What it takes to make a phone?

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Written by: Katie Osborne

We love smartphones. It’s our whole world in our hands – it gives us access to the world, information at the tap of a finger, and daily memes to make our day. And although we love them, we often don’t have time to really question what is in our smartphones. In an age where we are grappling to keep up with the newest models, smartphones are expected to be produced at an increased rate “between 2010 and 2030 from around 350 million to around 3,000 million units” (1) per year (1). This is a concerning statistic due to the manufacturing process being the biggest contributor to the overall greenhouse gas emissions of the full life of a smartphone (2)(3).

It is also difficult to determine the true environmental impact of smartphones as there are many components such mineral sourcing, smelting, manufacturing, production and transport that rely on smartphone companies to be transparent in producing reports in these areas (4). However, researchers as part of the International ICT Conference for Sustainability in 2016, measured a Samsung Z5 smartphone model in terms of factors such as global warming potential, ozone depletion material, toxicity potential, and freshwater consumption from production to disposal. In terms of greenhouse gas emissions, the production process alone was estimated at 48 kilograms of carbon dioxide equivalence (2). These sorts of predicted emissions are expected to help smartphones triple their greenhouse gas contributions between 2010 and 2020 within the ICT sector to 11% globally (5).

As well as greenhouse gases, the minerals used in important bits and pieces in the back of smartphones – commonly elements like tungsten, tin, tantalum and gold (referred to as ‘3TG’),are of concern (6). Not only are these minerals nonrenewable with their remaining supply subject to demand (3), but the global trading of these 3TGs from their countries of origin have been connected to the demand for ‘conflict minerals’ (6). These are minerals that are directly or indirectly used for funding internal conflicts in countries such as the Democratic Republic of Congo (6). With concerns over traceability, there is potentially a current 15% of certain minerals in the global supply of electronics (including smartphones) that are considered ‘conflict’ (6).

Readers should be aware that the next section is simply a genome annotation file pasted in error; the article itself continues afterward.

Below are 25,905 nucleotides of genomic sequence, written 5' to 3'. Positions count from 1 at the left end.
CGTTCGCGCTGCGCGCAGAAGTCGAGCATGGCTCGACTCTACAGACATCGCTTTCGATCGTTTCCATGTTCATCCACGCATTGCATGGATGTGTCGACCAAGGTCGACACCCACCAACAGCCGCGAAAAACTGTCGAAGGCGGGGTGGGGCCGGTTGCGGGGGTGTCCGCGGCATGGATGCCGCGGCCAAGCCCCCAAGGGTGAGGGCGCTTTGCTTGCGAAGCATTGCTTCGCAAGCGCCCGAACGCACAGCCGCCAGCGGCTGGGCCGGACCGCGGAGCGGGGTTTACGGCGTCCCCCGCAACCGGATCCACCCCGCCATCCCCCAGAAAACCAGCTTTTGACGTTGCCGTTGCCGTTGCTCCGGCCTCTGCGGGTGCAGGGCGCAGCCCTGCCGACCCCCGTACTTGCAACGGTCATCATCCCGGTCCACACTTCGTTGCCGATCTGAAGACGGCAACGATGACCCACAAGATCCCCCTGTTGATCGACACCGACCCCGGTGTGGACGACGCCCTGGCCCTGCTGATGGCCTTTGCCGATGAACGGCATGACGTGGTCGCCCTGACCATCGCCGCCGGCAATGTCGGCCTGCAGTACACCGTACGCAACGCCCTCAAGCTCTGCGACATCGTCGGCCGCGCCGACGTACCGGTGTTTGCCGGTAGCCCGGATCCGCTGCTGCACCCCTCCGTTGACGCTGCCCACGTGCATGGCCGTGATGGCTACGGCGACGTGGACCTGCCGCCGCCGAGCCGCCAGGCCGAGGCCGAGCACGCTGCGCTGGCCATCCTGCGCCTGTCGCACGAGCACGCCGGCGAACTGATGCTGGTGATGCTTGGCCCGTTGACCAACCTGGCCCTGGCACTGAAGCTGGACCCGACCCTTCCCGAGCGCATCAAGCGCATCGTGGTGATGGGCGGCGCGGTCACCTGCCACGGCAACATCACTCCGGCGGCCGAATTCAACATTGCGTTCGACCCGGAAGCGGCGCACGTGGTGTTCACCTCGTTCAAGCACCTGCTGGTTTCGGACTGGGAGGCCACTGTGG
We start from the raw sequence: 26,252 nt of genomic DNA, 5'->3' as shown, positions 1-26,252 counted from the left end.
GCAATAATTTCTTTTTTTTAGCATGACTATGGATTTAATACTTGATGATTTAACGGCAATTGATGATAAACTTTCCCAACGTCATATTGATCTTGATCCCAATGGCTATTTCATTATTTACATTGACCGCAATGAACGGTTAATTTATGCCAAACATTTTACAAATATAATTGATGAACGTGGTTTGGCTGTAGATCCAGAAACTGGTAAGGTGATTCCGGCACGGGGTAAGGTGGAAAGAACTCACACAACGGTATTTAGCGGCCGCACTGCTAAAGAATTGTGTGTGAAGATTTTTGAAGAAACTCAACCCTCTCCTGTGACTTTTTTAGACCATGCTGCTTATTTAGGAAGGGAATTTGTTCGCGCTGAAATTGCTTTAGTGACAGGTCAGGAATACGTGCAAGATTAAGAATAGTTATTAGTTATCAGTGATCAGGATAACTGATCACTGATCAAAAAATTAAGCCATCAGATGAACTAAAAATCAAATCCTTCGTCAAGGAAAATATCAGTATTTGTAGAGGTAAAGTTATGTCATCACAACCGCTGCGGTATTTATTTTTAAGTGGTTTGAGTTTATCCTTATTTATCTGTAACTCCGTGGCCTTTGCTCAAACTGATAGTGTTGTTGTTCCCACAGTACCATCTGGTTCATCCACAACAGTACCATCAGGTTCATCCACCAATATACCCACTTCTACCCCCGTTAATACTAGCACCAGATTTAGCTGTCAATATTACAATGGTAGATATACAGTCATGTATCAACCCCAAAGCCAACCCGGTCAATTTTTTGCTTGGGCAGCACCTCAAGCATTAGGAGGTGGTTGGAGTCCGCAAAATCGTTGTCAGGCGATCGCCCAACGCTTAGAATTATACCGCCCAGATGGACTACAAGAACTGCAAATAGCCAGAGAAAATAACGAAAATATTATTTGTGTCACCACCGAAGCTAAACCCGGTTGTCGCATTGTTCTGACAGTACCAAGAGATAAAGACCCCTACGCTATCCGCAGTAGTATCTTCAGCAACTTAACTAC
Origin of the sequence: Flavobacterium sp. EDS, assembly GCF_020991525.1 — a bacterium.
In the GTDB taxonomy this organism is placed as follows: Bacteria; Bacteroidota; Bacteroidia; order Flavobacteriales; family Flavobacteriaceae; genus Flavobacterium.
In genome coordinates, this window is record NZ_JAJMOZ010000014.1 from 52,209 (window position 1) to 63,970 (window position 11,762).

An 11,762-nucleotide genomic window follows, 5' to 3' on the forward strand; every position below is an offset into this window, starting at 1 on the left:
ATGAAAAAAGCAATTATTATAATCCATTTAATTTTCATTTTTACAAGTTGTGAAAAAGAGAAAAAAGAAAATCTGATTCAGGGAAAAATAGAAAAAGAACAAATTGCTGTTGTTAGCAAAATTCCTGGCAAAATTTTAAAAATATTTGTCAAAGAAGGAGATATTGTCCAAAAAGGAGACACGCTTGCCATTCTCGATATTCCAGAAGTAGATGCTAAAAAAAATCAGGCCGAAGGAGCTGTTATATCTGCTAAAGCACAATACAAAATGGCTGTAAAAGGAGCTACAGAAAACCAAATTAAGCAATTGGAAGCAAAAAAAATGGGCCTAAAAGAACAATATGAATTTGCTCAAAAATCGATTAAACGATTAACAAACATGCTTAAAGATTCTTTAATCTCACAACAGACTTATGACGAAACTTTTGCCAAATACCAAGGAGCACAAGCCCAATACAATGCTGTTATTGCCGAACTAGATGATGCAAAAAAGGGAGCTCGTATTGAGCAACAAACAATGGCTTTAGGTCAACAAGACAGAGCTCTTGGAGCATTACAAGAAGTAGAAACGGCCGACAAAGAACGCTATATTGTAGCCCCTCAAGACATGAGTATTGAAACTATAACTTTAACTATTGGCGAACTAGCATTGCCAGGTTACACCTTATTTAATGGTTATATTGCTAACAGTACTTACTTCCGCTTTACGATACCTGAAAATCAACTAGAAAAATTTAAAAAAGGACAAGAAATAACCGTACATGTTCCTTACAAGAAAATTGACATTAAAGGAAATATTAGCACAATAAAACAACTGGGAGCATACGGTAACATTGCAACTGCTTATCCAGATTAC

So… is it time to bring back the Nokia brick? Should we give up the smartphone luxury and be entertained exclusively by the snake game? Well, amongst the doom and gloom – there is some hope. The European company Fairphone have taken the lead on corporate responsibility in the smartphone world. They employ practices that are fair trade, use recycled materials such as 50% recycled tungsten in their phones, and provide replacement parts including the main battery pack to enable customers to keep their handset longer and keep manufacturing impacts to a minimum (3).

It is also you the user and consumer, that has the ability to make conscious decisions to reduce the impact smartphones are having, and will continue to have, on our environment. Using your phone efficiently and conservatively, choosing companies that are transparent in their production output and material sourcing, and replacing your phone with second hand or refurbished models, all helps to reduce the impact of global smartphone production, and everything it takes to make a phone.


  1. Andrae, A., & Edler, T. (2015). On global electricity electricity usage of communication technology: Trends to 2030. Challenges, 6(1), 117-157. https://doi.org/10.3390/challe6010117
  2. Ercan, M., Malmodin, J., Bergmark, P., Kimfalk, E., & Nilsson, E. (2016). Life Cycle Assessment of a Smartphone. Paper presented at the 4th International Conference on ICT for Sustainability (ICT4S), Amsterdam, The Netherlands https://doi.org/10.2991/ict4s-16.2016.15
  3. Jardim, E. (2017). From Smart to Senseless: The Global impact of 10 Years of Smartphones. Washington D.C., United States: Greenpeace.
  4. Suckling, J., & Lee, J. (2015). Redefining scope: the true environmental impact of smartphones? The International Journal of Life Cycle Assessment, 20(8), 1181-1196. https://doi.org/10.1007/s11367-015-0909-4
  5. Belkhir, L., & Elmeligi, A. (2018). Assessing ICT global emissions footprint: Trends to 2040 and recommendations. Journal of Cleaner Production, 177, 448-463.
  6. Fitzpatrick, C., Olivetti, E., Miller, T., Roth, R., & Kirchain, R. (2015). Conflict Minerals in the Compute Sector: Estimating Extent of Tin, Tantalum, Tungsten, and Gold Use in ICT Products. Environmental Science & Technology, 49(2), 974-981. https://doi.org/10.1021/es501193k